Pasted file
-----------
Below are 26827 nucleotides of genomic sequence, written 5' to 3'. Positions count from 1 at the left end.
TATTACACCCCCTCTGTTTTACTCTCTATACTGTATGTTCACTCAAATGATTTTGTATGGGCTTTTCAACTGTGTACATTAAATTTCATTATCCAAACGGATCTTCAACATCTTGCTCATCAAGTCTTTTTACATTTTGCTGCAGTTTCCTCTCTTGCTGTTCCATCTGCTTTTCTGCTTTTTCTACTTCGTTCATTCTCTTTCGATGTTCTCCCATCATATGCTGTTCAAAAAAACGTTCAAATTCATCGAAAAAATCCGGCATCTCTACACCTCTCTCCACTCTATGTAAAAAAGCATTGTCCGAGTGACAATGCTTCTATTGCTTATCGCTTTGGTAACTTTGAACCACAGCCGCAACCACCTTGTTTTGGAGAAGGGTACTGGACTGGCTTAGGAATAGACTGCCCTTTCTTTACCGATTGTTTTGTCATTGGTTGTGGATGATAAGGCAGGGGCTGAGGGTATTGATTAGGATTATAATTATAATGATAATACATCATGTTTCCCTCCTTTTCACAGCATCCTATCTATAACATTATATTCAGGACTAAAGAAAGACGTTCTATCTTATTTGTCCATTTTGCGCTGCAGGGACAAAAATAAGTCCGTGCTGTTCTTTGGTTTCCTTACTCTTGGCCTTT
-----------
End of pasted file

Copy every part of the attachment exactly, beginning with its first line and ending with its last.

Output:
Below are 26827 nucleotides of genomic sequence, written 5' to 3'. Positions count from 1 at the left end.
TATTACACCCCCTCTGTTTTACTCTCTATACTGTATGTTCACTCAAATGATTTTGTATGGGCTTTTCAACTGTGTACATTAAATTTCATTATCCAAACGGATCTTCAACATCTTGCTCATCAAGTCTTTTTACATTTTGCTGCAGTTTCCTCTCTTGCTGTTCCATCTGCTTTTCTGCTTTTTCTACTTCGTTCATTCTCTTTCGATGTTCTCCCATCATATGCTGTTCAAAAAAACGTTCAAATTCATCGAAAAAATCCGGCATCTCTACACCTCTCTCCACTCTATGTAAAAAAGCATTGTCCGAGTGACAATGCTTCTATTGCTTATCGCTTTGGTAACTTTGAACCACAGCCGCAACCACCTTGTTTTGGAGAAGGGTACTGGACTGGCTTAGGAATAGACTGCCCTTTCTTTACCGATTGTTTTGTCATTGGTTGTGGATGATAAGGCAGGGGCTGAGGGTATTGATTAGGATTATAATTATAATGATAATACATCATGTTTCCCTCCTTTTCACAGCATCCTATCTATAACATTATATTCAGGACTAAAGAAAGACGTTCTATCTTATTTGTCCATTTTGCGCTGCAGGGACAAAAATAAGTCCGTGCTGTTCTTTGGTTTCCTTACTCTTGGCCTTT